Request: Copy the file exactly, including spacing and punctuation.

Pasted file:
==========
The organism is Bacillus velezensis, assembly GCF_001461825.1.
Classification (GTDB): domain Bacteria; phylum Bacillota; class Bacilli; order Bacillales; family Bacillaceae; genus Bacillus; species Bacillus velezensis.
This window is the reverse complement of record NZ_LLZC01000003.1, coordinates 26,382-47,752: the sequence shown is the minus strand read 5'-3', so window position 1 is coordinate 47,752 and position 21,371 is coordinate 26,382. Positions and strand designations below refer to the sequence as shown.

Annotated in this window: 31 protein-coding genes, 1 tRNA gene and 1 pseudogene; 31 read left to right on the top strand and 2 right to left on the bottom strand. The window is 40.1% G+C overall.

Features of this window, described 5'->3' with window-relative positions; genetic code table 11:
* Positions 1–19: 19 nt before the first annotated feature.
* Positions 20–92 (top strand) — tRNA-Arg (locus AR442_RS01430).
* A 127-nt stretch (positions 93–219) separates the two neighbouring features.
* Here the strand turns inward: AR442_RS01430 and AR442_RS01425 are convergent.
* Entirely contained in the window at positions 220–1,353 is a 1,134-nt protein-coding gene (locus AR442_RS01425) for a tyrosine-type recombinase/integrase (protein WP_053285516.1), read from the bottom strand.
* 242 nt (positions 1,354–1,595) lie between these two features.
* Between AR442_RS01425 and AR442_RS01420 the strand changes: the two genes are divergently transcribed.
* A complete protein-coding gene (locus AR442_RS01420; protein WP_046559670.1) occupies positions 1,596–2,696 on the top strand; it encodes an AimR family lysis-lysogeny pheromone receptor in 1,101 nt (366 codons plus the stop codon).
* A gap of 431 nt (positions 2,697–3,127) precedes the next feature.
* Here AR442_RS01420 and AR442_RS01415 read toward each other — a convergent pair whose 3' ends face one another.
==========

The organism is Bacillus velezensis, assembly GCF_001461825.1.
Classification (GTDB): domain Bacteria; phylum Bacillota; class Bacilli; order Bacillales; family Bacillaceae; genus Bacillus; species Bacillus velezensis.
This window is the reverse complement of record NZ_LLZC01000003.1, coordinates 26,382-47,752: the sequence shown is the minus strand read 5'-3', so window position 1 is coordinate 47,752 and position 21,371 is coordinate 26,382. Positions and strand designations below refer to the sequence as shown.

Annotated in this window: 31 protein-coding genes, 1 tRNA gene and 1 pseudogene; 31 read left to right on the top strand and 2 right to left on the bottom strand. The window is 40.1% G+C overall.

Features of this window, described 5'->3' with window-relative positions; genetic code table 11:
* Positions 1–19: 19 nt before the first annotated feature.
* Positions 20–92 (top strand) — tRNA-Arg (locus AR442_RS01430).
* A 127-nt stretch (positions 93–219) separates the two neighbouring features.
* Here the strand turns inward: AR442_RS01430 and AR442_RS01425 are convergent.
* Entirely contained in the window at positions 220–1,353 is a 1,134-nt protein-coding gene (locus AR442_RS01425) for a tyrosine-type recombinase/integrase (protein WP_053285516.1), read from the bottom strand.
* 242 nt (positions 1,354–1,595) lie between these two features.
* Between AR442_RS01425 and AR442_RS01420 the strand changes: the two genes are divergently transcribed.
* A complete protein-coding gene (locus AR442_RS01420; protein WP_046559670.1) occupies positions 1,596–2,696 on the top strand; it encodes an AimR family lysis-lysogeny pheromone receptor in 1,101 nt (366 codons plus the stop codon).
* A gap of 431 nt (positions 2,697–3,127) precedes the next feature.
* Here AR442_RS01420 and AR442_RS01415 read toward each other — a convergent pair whose 3' ends face one another.